The Curse of the Wendigo
While Dr. Warthrop is attempting to disprove that Homo vampiris, the vampire, could exist, his former fiancée asks him to save her husband, who has been captured by a Wendigo—a creature that starves even as it gorges itself on human flesh. Although Dr. Warthrop considers the Wendigo to be fictitious, he relents and performs the rescue—but is he right to doubt the Wendigo’s existence? Can the doctor and Will Henry hunt down the ultimate predator, who, like the legendary vampire, is neither living nor dead, and whose hunger for human flesh is never satisfied?
This second book in The Monstrumologist series explores the line between myth and reality, love and hate, genius and madness.
- Simon & Schuster Books for Young Readers |
- 448 pages |
- ISBN 9781416989738 |
- October 2010 |
- Grades 9 and up
THE MONSTRUMOLOGIST BY RICK YANCEY
Reading Group Guide
A Discussion Guide
About the Book
Dr. Pellinore Warthrop, specialist in monstrumology, the study of real-life monsters, is asked by his former fiancée to rescue her husband, John Chanler, from the Wendigo, a ghastly creature with an insatiable appetite for human flesh. Although Warthrop considers the Wendigo fictitious, he relents and goes with his young assistant, Will Henry, to the Canadian wilderness to rescue Chanler from death and starvation, only to see Chanler exhibit/develop the characteristics/murderous hunger of the Wendigo. Dr. Warthrop and Will Henry must hunt down the ultimate predator, who, like the legendary vampire, is neither living nor dead, and whose hunger for human flesh is never satisfied. This second book in The Monstrumologist series explores the thin, tenuous lines between myth and reality, love and hate, genius and madness.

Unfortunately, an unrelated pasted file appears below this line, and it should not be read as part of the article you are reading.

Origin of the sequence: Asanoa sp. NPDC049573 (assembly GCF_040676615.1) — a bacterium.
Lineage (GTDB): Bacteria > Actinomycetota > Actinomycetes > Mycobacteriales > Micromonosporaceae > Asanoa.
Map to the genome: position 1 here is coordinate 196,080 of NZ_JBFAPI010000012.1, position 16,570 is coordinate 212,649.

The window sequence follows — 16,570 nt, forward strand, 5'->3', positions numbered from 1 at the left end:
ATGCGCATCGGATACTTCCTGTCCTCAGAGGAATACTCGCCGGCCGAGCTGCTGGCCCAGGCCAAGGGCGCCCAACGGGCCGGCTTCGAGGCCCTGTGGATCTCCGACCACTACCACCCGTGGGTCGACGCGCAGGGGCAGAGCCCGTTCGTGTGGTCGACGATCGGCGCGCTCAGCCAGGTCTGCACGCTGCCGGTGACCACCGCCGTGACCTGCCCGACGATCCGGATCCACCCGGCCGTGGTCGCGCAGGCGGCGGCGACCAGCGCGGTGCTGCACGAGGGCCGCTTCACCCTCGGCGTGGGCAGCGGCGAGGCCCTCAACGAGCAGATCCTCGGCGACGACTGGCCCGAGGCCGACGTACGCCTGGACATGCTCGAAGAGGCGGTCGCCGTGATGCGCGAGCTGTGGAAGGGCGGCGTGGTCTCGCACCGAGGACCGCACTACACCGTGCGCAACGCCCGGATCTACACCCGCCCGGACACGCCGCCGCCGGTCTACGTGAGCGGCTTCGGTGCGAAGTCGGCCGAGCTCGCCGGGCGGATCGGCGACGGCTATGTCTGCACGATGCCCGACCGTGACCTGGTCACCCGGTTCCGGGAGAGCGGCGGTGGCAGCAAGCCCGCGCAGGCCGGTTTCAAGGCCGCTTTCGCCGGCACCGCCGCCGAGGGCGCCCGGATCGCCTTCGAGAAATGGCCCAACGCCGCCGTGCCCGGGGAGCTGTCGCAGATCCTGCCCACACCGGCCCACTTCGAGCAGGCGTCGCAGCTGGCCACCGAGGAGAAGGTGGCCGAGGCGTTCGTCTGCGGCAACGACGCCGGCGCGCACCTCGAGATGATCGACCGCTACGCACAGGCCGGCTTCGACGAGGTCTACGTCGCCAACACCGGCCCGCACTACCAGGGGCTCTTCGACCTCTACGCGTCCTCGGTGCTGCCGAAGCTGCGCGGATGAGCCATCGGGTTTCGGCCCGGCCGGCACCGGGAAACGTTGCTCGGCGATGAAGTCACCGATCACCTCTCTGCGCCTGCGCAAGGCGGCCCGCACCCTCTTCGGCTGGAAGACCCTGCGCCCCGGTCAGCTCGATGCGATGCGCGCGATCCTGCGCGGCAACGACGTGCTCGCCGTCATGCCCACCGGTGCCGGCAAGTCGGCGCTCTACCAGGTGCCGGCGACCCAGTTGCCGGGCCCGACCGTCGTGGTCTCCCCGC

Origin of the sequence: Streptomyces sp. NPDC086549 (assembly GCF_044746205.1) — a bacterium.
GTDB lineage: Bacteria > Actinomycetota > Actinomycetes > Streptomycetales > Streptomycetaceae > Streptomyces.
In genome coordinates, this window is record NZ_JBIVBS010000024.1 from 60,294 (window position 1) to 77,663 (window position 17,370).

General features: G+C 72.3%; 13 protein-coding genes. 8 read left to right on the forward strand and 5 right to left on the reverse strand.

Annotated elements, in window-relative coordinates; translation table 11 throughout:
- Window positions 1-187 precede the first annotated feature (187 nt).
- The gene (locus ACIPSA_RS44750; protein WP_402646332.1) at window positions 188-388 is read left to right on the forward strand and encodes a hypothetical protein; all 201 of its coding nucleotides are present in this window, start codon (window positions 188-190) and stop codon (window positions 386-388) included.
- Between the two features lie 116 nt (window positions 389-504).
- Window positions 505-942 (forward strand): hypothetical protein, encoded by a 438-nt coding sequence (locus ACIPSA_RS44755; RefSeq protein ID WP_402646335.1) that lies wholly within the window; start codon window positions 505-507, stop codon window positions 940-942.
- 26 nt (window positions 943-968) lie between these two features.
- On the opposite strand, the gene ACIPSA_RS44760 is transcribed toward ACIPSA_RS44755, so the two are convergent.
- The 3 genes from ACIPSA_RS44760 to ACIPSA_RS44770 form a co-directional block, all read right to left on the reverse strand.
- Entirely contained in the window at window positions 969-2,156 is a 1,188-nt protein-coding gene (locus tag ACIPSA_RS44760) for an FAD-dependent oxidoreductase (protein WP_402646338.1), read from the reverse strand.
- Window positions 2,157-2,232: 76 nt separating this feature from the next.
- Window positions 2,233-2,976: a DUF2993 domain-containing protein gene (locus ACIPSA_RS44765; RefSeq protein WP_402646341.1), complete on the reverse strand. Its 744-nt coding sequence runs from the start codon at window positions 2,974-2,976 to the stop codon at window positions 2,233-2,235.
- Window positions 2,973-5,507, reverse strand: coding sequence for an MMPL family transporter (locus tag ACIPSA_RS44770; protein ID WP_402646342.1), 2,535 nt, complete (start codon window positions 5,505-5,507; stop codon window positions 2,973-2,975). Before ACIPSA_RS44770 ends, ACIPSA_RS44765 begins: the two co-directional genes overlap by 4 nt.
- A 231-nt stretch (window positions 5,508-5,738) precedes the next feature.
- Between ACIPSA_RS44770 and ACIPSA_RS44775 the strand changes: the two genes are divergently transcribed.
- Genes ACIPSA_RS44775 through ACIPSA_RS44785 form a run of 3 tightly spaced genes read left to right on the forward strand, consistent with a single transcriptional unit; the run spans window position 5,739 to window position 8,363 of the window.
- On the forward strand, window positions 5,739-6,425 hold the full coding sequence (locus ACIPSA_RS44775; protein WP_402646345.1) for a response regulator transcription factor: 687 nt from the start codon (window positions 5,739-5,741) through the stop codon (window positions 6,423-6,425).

In the preface prologue, the author writes: “The central question, the thing that woke me in the dead of night shivering in a cold sweat, the notion which haunted me as I fought to go back to sleep . . . could monsters be real?” Ask readers to name monsters they know from books, movies, and television. Ask them if they think there is any possibility that any monsters could be real. If so, how would readers go about proving the existence of mons see more